28 October 2017 –– proof in brooklyn: Until January 2018, there’s a show called ‘proof’ at the Brooklyn Museum. It was earlier (2016-2017) shown at the Garage Museum of Contemporary Art in Moscow, and will later go to the Deichtorhallen in Hamburg. It juxtaposes work by Goya, Eisenstein, & Longo. All the images are black-&-white, and each of them ravishes with its depiction of violence or its threat/implication of violence. The images span more than two centuries, & their juxtaposition lifts them out of time & into the eternal present of the dismemberment, crushing, screaming, & massing of fleshly bodies, as well as that of the traces & remnants & fragments of inanimate bodies broken. Only one-half, perhaps, of the images is explicit in its depiction of violence. The rest suggest & expect & wait: crowds surge together at Mecca; stormclouds gather as Obama departs the presidency; matadors enter the arena. Or, the images show the aftermath: corpses produced by revolutionary violence lie still, dead, bleeding; Lenin orates; deposed monuments lie grounded; striated icebergs break free; & the perambulator jounces endlessly down the steps, violently displaced. The black-white-steelgrey of the images strengthens them by avoiding cheap visceral thrills; there’s no bloodscarlet, no greenyellow flash of the musket’s discharge. Black-&-white asks for attention; giving what’s asked for scars the giver. As it should. Attention to violence is its only remedy. And attention to violence shows that its performance, yes, even that, has beauty. No better evidence of the fall.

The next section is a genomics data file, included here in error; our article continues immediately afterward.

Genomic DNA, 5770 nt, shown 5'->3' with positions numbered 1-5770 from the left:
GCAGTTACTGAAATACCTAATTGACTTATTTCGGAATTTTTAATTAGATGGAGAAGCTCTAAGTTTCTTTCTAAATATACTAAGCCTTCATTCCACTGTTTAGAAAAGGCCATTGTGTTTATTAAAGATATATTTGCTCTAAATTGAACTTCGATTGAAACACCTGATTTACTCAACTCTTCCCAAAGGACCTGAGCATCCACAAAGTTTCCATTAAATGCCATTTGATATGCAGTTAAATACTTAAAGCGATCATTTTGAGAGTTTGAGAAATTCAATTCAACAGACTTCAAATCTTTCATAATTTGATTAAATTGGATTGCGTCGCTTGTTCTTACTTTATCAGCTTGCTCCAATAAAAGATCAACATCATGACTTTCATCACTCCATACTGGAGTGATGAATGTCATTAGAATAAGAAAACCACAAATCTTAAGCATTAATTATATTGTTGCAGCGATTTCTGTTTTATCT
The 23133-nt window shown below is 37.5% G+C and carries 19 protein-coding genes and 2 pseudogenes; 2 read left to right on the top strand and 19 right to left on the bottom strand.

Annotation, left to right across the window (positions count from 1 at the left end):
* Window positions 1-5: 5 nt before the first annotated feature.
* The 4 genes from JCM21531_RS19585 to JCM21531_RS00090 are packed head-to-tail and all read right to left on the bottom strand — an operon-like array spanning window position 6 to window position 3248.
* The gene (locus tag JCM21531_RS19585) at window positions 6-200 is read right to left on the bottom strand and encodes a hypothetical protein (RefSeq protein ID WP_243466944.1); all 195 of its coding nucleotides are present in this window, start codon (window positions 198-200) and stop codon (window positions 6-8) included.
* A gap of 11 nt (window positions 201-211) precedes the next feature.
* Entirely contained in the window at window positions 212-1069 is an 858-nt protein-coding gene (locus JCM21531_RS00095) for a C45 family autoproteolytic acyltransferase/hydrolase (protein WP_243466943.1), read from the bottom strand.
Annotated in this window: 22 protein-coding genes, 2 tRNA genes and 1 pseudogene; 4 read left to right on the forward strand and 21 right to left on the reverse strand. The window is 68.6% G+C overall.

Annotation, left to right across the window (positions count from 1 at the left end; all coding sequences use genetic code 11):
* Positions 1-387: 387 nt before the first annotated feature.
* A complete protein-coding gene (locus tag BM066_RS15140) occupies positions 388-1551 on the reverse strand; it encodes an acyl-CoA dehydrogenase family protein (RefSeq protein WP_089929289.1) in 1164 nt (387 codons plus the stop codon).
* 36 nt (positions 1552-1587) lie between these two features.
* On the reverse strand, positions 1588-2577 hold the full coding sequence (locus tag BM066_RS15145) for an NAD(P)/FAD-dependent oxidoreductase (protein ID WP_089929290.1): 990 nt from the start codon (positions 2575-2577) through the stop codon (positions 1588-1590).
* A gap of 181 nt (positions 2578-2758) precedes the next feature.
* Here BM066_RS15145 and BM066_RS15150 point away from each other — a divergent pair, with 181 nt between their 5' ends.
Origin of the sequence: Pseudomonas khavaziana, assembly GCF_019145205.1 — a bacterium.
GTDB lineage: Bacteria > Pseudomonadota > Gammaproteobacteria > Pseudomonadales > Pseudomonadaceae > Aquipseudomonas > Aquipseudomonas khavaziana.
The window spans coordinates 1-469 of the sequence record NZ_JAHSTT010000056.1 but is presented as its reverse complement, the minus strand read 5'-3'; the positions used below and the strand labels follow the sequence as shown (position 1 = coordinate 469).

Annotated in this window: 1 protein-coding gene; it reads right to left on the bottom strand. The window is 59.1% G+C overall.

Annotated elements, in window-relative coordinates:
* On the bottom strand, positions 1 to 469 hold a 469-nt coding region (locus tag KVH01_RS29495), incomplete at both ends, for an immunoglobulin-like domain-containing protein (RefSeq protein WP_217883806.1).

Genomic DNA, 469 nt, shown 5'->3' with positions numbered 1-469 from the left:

24 October 2017 –– custom: Pascal has a good deal to say about coutume, habitude, automate, and machine. We are, he says, barely human without custom-given habits; with them – and we can’t avoid them – we become particular persons with particular lives: tant est grande la force de la coutume qui, de ceux que la nature n’a fait qu’hommes, en faites toutes les conditions des hommes. The right custom-driven & grace-given habits make Christians; that is because those right habits overwrite (or: transfigure; or: baptize; or: re-order) the persons who come to have them so that they are displaced from themselves by being made ecstatic. These right habits are fundamentally & constitutively liturgical. They are our seconde nature qui détruit la première. But, what is nature? Pourquoi la coutume n’est-elle pas naturelle? No reason at all: we do just as well to call what we’re pleased to understand as our nature ‘first custom’ as we do to call our customs ‘second nature’. So calling can help us to see that nous sommes automate autant qu’esprit –– or more. This is good. Saying it serves to constrain too-crude Aristotelean Thomisms, according to which esprit is the thing that counts about us. It isn’t. Thought is much over-rated. Learning how to do the right thing without having to think about it (in this courtesy is like liturgy) is much to be preferred.